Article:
Like watching paint dry (exactly)

Ken’s sweater is all done, but for the making up, and the neckband. Honestly, I can point at a million projects of my youth and tell you that the number one thing that stood between me and greatness back then was laziness and a lack of patience.  Everything I’ve ever made that was just exactly as I’d hoped, everything that’s a 10/10 is that way because I resisted some urge to take a short cut, and so as is proper, all the parts of Ken’s sweater have been blocked before the making up. Everything goes together so much nicer when this step happens first, so I’ve been walking by them since yesterday morning. I keep walking by and giving them a pat and waiting for them to be dry. They are not, and I’m not sure the constant patting is making a difference but I intend to keep it up. At best it’s got to be helping the air circulate.

While I’m waiting I’ve been pounding out a pair of mittens from the handspun – I settled on Signal Hill because it was so well suited to four colours and because I’ve knit on top of that hill more than once, and it’s nice to remember. (If we are ever travellers again, you should go there directly.) I’ve got one done, it’s a pretty fast knit, and I am grooving pretty hard on the 70s vibe these have.  I really like them…

they remind me of tile in my grammy’s bathroom when I was growing up. (They went perfectly with the avocado green bathtub and I don’t care what you say, that was cool.)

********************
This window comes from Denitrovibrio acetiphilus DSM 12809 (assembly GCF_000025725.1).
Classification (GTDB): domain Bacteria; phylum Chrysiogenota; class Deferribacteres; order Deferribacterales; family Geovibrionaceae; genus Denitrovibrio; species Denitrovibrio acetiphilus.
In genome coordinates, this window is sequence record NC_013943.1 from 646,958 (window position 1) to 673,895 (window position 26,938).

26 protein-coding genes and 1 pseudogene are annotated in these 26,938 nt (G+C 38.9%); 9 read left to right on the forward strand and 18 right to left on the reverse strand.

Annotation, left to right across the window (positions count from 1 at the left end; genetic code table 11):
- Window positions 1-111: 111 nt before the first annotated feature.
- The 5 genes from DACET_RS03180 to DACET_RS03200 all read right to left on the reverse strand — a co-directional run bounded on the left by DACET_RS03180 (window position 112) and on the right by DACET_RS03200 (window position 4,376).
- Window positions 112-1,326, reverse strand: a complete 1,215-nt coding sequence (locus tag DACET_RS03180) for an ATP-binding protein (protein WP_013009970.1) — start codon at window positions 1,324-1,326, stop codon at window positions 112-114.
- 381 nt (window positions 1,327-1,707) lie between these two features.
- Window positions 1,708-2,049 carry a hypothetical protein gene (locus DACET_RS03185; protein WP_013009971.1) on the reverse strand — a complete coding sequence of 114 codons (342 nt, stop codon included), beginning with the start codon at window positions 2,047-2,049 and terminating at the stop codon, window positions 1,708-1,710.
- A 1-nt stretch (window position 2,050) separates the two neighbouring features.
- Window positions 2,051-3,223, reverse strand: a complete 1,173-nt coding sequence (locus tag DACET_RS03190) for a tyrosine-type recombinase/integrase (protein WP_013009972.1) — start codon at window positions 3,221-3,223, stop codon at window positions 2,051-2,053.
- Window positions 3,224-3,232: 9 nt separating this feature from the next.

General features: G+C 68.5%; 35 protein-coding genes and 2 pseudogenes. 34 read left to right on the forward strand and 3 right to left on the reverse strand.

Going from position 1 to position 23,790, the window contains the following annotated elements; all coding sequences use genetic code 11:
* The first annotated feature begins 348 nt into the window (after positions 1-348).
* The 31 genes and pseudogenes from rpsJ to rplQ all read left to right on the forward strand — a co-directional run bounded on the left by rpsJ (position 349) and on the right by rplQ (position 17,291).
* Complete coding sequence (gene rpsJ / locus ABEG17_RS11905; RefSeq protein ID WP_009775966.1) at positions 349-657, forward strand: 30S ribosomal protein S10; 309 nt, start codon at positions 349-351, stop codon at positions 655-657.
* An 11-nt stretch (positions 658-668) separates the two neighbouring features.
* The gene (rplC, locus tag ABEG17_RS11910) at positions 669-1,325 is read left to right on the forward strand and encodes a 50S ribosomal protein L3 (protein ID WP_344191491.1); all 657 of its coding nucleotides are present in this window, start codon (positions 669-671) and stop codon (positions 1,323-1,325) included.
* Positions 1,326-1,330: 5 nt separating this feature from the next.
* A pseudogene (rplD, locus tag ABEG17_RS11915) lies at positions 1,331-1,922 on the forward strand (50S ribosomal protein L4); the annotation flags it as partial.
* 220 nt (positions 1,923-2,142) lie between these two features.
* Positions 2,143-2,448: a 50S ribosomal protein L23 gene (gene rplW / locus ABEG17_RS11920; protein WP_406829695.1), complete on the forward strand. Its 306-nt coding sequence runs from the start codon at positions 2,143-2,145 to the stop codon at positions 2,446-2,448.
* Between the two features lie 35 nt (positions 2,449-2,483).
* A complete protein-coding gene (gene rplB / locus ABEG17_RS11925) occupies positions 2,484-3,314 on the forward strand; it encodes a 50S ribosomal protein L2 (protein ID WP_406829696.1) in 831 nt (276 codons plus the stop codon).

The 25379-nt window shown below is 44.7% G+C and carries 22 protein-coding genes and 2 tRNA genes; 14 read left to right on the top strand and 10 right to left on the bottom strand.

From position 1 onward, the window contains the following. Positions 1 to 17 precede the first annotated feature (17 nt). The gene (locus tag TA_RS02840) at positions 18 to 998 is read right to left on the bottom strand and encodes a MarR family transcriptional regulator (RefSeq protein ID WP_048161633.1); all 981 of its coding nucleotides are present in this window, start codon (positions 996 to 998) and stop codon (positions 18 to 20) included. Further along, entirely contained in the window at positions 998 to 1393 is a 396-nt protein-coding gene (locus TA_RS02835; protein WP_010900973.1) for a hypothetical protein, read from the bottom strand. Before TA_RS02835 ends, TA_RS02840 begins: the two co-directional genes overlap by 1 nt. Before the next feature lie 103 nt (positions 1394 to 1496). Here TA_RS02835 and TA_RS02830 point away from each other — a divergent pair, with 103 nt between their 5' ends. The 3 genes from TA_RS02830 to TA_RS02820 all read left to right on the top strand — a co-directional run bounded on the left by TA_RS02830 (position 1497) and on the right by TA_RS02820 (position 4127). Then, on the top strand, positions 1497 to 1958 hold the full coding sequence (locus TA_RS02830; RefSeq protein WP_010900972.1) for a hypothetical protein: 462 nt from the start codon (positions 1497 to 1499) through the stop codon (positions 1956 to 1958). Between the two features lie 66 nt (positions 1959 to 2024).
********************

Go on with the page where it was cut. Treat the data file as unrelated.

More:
One to go- though I thought I might wind up spinning today, but after a few minutes of reflection I can tell you that I am hereby reaffirming that the rule is that I will spin when it rains – not when it (*&%Cing SNOWS.  (Let us pause and reflect here that while May snow is technically legal in Canada, it seems like a bloody insult when we’ve already got a pandemic and murder hornets. This plot is overwritten.) I decided to ignore the snow, which is the way that my mother taught me to handle rudeness.

Moving along, I also fixed a pair of Cameron’s socks – he’s got a pretty good sock drawer rocking these days, and he and I can’t be the only ones who think so, because he went into his sock drawer a while ago and found that three pairs of handknit socks had been thoroughly munched. He returned them to me for rehab, and I’ve started making my way through the repairs. (What the hell there is still snow.)

The first pair I tackled had the simplest damage – just the heels had been chomped, so I picked up stitches round the heel –